This feud didn’t just live in my head. The BSB vs. NSYNC debate was a very real thing, and a quick Google search will liquefy any doubts you have of its existence. I managed to get into several heated disputes regarding the matter in second grade. It wasn’t that I didn’t like NSYNC’s music – I now acknowledge its superiority – but I felt BSB had been flat ripped off. The five-man structure? The cute blonde, the “freaky” one, the sensitive one, the semi-normal-looking brunette, and the one no one will ever be attracted to? NSYNC had photocopied the pages of BSB’s playbook, and like all eight year olds, I hated copycats. But it was ok. I knew in my heart that BSB would rise to legend status. NSYNC would end up in the novelty hall of fame. That guy Justin Timberlake wasn’t going anywhere, so I wasn’t too worried.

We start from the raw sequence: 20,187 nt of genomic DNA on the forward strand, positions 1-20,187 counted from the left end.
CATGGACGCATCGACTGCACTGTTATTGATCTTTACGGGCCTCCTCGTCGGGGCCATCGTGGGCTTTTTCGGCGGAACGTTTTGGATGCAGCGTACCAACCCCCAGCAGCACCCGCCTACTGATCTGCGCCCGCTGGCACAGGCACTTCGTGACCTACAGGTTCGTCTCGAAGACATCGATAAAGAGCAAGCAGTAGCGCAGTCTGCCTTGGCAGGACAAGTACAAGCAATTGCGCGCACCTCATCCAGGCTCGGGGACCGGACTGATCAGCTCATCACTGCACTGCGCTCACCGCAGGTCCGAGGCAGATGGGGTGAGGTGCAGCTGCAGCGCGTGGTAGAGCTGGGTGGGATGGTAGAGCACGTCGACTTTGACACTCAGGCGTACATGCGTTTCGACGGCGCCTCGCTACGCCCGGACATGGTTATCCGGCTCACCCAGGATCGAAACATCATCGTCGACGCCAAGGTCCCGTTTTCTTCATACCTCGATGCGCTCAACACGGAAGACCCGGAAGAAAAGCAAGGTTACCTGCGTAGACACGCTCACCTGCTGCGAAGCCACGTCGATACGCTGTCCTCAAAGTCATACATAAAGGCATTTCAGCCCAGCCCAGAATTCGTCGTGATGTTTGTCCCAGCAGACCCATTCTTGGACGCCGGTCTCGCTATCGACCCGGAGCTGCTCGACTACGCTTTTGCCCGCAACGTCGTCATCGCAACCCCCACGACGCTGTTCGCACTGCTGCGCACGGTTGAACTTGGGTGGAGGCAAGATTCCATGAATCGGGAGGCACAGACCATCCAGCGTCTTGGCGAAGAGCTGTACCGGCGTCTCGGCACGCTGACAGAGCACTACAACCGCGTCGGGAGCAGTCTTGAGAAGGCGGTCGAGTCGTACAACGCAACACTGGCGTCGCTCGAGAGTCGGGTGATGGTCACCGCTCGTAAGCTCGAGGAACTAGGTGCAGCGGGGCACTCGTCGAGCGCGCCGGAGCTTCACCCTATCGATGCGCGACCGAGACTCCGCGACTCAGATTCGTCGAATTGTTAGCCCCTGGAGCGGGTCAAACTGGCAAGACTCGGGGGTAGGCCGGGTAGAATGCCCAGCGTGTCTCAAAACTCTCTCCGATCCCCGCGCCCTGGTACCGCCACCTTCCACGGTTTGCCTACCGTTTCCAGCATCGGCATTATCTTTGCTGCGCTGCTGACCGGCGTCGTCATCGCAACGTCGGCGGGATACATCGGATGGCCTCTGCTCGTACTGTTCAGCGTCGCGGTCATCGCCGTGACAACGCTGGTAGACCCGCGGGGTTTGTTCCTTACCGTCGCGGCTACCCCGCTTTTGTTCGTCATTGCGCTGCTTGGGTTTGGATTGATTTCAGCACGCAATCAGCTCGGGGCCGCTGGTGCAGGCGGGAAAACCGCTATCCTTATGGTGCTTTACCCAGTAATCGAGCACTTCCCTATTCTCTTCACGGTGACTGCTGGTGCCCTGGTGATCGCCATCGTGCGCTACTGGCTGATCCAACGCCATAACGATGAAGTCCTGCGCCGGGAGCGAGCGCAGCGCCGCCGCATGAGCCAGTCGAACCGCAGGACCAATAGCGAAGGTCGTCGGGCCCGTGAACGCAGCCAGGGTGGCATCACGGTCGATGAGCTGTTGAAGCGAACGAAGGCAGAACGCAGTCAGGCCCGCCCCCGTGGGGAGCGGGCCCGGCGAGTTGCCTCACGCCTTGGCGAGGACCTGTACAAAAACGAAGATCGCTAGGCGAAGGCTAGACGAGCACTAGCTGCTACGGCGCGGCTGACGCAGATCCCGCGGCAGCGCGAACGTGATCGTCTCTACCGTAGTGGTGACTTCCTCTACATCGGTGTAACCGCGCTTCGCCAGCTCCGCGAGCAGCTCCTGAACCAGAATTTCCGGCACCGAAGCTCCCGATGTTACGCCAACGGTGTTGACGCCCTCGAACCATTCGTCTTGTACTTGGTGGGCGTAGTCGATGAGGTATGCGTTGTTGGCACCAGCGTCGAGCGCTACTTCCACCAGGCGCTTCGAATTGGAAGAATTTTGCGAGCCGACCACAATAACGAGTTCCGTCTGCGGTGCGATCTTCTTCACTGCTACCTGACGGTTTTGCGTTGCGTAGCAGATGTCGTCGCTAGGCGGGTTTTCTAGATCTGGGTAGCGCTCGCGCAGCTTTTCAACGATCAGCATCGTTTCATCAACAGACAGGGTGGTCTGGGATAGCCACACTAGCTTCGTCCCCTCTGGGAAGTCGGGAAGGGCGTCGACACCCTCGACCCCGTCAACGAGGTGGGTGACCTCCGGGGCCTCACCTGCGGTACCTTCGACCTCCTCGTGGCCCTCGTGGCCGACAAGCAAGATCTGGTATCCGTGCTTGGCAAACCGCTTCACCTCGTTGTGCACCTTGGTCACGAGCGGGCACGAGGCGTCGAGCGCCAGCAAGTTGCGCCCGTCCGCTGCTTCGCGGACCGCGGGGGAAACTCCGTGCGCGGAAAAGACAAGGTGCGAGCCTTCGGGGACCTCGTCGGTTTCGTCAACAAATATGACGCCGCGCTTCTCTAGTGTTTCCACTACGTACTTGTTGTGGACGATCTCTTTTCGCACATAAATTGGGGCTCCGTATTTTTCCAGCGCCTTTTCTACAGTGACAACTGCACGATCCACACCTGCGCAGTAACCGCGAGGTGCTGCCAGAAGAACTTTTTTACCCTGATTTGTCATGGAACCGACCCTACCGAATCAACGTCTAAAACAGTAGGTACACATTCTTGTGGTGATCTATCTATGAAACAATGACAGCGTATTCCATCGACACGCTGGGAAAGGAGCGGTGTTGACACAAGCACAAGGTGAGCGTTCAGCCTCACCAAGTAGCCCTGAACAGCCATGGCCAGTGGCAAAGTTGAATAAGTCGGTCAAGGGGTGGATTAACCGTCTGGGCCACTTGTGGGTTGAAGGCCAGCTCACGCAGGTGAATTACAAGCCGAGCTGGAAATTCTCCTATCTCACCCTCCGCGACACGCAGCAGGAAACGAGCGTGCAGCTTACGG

When I wasn’t busy asserting BSB’s superiority over all boy bands (don’t even get me started on 98 Degrees!), I was listening to their music – namely, that first record. While my taste was nothing to brag about, my habits as a music listener were well-formed by then, and Backstreet Boys was on heavy rotation on the boombox. Favorite songs included “Quit Playing Games (With My Heart),” “As Long As You Love Me,” and “If You Want to Be a Good Girl (Get Yourself a Bad Boy),” which in its defense sounds like an off-brand Prince song. Not the worst thing. Oh but there was so much more! “Everybody (Backstreet’s Back) with that unbearable “spooky” music video, or “I’ll Never Break Your Heart,” which an eight year old could really relate to. When Brian sings, “Ooh when I asked you out/You said no but I found out,” it was just like the time at school when I labored over a hemp necklace for Jake Allen, but then he gave it to that bitch Katie Summers. At least BSB understood my pain.